Chapter 11 Bankruptcy Filed by Boyscouts of America After Sexual Abuse Claims
Cases of sexual abuse have been a problem with the Boy Scouts of America since back in the 1940s. There is a deadline in November for claims of sexual abuse against Scoutmasters and others by former Scouts. Sexual abuse can cause long-term emotional and psychological damage as well as physical injuries.
Many survivors have to go to therapy to deal with this terrible experience as well as the knowledge that their abuser was never held financially accountable for their actions. If you or your loved one was abused as a Boy Scout, it isn’t too late to seek justice with the help of an experienced lawyer. By filing a personal injury claim, you may be able to obtain the financial compensation that you deserve.
Boy Scouts of America Files for Bankruptcy
Around 275 lawsuits have already been filed in court, and more than 1,000 others are waiting to be filed. In February, the Boy Scouts of America filed for chapter 11 bankruptcy following hundreds of claims by those who said leaders or Scoutmasters sexually molested them when they were youngsters. Because of the lawsuits, membership in the organization has declined, which has pushed it into a precarious financial position. As a part of the agreement, the BSA had to run a media awareness campaign that encouraged those who were sexually abused to file claims, which cost around $7 million.
Importance of the November Deadline
The November 16 deadline is for filing a sexual abuse claim that occurred on February 18, 2020, or before that date. Should anyone planning on filing a lawsuit miss the deadline, they are barred from making a claim in the future. The date is tied in with the organization’s bankruptcy, adding to their losses. The reorganization that the BSA has proposed would exempt the local councils from liability in claims of sexual abuse filed against the organization.
Sexual abuse claims against the Boy Scouts is nothing new and has been going on for many years. The following are some statistics about the BSA:
- Over the years, over 130 million young boys have been members of the Boy Scouts of America.
- The BSA held the position as the 18th largest nonprofit in the country with annual revenues of around $780 million.
- In its bankruptcy filing, the BSA listed over $1 billion in assets, including cash assets of almost $200 million and $63 million in properties.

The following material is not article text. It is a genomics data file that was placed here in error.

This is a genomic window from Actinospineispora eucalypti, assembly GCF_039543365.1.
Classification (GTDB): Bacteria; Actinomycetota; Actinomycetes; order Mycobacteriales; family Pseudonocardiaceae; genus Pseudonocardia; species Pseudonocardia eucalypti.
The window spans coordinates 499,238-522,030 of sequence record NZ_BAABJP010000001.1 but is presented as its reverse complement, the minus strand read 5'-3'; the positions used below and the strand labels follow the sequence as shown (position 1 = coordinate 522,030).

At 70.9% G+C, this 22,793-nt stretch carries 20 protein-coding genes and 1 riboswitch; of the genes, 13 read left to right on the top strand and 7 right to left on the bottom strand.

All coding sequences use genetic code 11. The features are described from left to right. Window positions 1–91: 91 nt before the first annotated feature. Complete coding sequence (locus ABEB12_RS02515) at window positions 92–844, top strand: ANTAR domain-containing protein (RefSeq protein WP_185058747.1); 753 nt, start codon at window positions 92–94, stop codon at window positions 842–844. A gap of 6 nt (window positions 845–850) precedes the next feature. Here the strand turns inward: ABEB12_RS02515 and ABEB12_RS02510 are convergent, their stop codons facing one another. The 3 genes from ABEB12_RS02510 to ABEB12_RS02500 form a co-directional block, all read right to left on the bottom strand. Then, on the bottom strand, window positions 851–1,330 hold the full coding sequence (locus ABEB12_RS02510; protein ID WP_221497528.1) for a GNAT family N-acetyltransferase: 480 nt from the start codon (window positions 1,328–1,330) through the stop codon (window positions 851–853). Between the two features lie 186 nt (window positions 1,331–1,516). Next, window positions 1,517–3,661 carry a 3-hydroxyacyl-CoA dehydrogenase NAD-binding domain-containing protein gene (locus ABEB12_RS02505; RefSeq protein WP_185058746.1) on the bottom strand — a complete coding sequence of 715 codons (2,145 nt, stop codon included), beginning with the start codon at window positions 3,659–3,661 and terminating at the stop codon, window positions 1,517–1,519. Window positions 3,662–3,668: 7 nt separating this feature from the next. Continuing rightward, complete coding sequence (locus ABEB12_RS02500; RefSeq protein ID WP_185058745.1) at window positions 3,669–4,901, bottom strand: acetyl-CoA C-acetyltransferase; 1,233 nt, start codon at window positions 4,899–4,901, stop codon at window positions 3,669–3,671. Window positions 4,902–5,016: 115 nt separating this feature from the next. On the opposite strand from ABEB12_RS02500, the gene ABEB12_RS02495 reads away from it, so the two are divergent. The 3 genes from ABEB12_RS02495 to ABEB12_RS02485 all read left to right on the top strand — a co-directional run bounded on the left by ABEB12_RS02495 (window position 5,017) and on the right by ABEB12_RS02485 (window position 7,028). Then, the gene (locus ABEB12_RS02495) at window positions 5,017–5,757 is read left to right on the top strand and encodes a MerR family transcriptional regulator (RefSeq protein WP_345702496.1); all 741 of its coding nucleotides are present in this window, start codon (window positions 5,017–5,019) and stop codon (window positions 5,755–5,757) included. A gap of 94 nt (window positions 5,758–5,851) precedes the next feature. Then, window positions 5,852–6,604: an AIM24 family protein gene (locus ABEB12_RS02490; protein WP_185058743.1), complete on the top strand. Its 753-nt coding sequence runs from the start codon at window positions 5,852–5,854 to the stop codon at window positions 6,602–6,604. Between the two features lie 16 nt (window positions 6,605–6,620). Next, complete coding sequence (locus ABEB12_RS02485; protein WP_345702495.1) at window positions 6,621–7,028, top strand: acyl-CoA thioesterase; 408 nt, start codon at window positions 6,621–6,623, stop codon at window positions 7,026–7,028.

- In February 2020, their debt was listed as $328 million.
- Millions of adults have volunteered to work with the organization as leaders or Scoutmasters.
- Around 12,000 youngsters have claimed to have been molested since the BSA was founded in 1910. The number of those accused of sexual abuse total 7,800.
Safety Measures in the BSA Were a Long Time Coming
The BSA has been slow in initiating protections against sexual and other abuses against its young members. Abuse prevention training was introduced in the late 1980s. Criminal background checks were not required for new Scout leaders until 2003. Those who were registered before that time were not required to undergo a background check until 2008. In addition to those added safeguards, those who want to become leaders must be approved by the organization representative and the unit committee chair.
Boy Scouts: Filing a Claim
An experienced attorney can help you or your loved one file a claim, in which the basic details of the sexual abuse incident/incidents are stated. The claim may be filed against Scout leaders and assistant leaders, other Scouts, volunteers, or employees at a Boy Scout camp. If the person suffered a different type of abuse such as hazing, emotional, bullying, or physical, a separate claim form is used. A lawyer can help by filing these forms for you, making it less traumatic and ensuring that the paperwork is completed on time before the filing deadline.
Boy Scouts Sexual Assault Lawyer
I’m Ed Smith, a Boy Scouts Sexual Assault Lawyer. I have free and friendly advice to offer you if you or your loved one was sexually assaulted while in the Boy Scouts. Please call me at (916) 921-6400 or (800) 404-5400 long-distance. You can also reach me by messaging me online.
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Photo Attribution: https://pixabay.com/photos/boy-scout-scouting-asia-same-1822621/
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